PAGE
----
Parramatta City Council is redesigning and rebuilding Parramatta Square, as per http://www.parracity.nsw.gov.au/your_council/news/Parramatta_Square.
Should they include underground station box in designs, or retrofit later?
Alan Kohler in Business Spectator 19/6/15 says quite a lot about the under-grounding question plus broader aspects of this matter.<br>EXCERPT from his article "Political dysfunction is taking its toll on our infrastructure":<br>"Australia’s lack of urban subway networks is arguably the nation’s biggest, most problematic, infrastructure failing.<br><br>Most of the transport challenges in Melbourne and Sydney have to do with compensating for the absence of adequate underground public transport, apart from a single loop in each city.<br><br>As the Governor of New York, Andrew Cuomo, said: “What made Manhattan Manhattan was the underground infrastructure, that engineering marvel.”<br>The same goes for London and Paris, not to mention Shanghai, Beijing, Budapest, Stockholm, Minsk etc. In fact it’s hard to think of a city of any size without a subway, except in Australia.<br><br>The reason, in history, is the sense that Australia’s wide-open spaces and cheap land meant there was no need to dig under the surface for transport. When other cities were tunnelling subways throughout the 20th century, driven by the high cost of land, Sydney and Melbourne were sticking to the surface.
They should not delay design of Square. If a station box is needed in the future, it should be tunnelled underneath even though more expensive.
The question is, how much more expensive to tunnel rather that “cut and cover” whilst Parramatta Square or the schools sites are open for construction.?Answer, probably quite a lot, but that’s only part of the story, as the under-grounding would create more useable, and developable, space which has immense commercial value – especially if taller buildings are allowed under the aviation regulations. Giving up the commercial value of air rights over railway land is a potentially sad waste of public monies.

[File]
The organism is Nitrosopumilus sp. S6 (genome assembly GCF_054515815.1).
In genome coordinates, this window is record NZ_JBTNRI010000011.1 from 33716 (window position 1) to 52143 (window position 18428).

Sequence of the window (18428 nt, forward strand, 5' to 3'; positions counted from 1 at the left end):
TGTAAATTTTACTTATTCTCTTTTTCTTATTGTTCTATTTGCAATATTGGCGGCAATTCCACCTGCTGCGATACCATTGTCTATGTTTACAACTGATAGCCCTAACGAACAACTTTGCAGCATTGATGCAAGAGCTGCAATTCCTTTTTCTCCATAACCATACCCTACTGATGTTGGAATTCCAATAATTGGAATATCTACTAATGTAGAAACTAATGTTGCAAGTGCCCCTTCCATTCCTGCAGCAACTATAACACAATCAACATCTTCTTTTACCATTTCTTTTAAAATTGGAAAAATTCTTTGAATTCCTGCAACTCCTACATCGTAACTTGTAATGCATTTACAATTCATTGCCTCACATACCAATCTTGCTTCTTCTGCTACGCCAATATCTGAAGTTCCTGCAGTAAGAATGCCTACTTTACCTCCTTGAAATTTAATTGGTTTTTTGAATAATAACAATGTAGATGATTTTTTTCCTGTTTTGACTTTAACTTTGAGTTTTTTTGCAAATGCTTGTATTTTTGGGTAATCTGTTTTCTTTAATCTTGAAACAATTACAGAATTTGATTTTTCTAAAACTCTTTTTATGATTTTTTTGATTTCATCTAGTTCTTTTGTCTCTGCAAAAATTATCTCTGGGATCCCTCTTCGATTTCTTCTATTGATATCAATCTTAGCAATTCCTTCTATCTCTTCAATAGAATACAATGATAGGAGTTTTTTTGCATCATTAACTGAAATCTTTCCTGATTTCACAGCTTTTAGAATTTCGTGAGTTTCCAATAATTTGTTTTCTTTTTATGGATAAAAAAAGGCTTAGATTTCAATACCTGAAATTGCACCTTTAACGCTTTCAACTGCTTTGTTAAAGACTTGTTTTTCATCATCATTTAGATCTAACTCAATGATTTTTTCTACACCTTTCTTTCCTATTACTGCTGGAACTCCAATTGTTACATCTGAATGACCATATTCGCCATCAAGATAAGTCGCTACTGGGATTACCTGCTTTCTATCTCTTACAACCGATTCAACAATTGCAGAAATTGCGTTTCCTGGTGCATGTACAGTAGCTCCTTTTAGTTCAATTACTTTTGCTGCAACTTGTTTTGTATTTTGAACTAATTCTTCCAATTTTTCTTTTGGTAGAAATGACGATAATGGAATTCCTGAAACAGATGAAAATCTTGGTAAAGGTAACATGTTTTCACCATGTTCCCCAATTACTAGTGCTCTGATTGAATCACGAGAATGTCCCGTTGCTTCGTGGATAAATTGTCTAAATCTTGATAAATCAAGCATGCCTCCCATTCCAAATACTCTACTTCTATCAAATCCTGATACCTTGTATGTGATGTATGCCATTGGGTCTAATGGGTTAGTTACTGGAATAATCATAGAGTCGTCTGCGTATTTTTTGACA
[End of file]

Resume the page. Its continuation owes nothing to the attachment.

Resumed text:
Isn’t this a case for State Planning & Environment rather than Parramatta City Council. Surely, with the key concept for the future of Parramatta as a dual CBD (together with Sydney city, to form a central commercial core as long as Manhattan Is, by – say – 2050 or later) being recognised at State level, as witnessed by Premier Baird retaining his role as Minister for Western Sydney, then adequate provision should be made in the terms and conditions of approval for relevant sections of the Square such that the State is not incurring expenditure twice. Maybe a DCF analysis is needed to prove this, but on the strength of the potential future growth pf Parramatta as that 2nd CBD, I would have thought that the sheer scale of future economic and financial figures in terms of benefits would swamp the currently envisaged gains from development of the Square.
As a comparison, look at the sheer difficulties that have been caused over many decades by the short-sighted nature of not using full station capacity underground at Wynyard, and let’s not talk about the Town Hall area in terms of missed opportunities, though that may be partially solved in the next decade.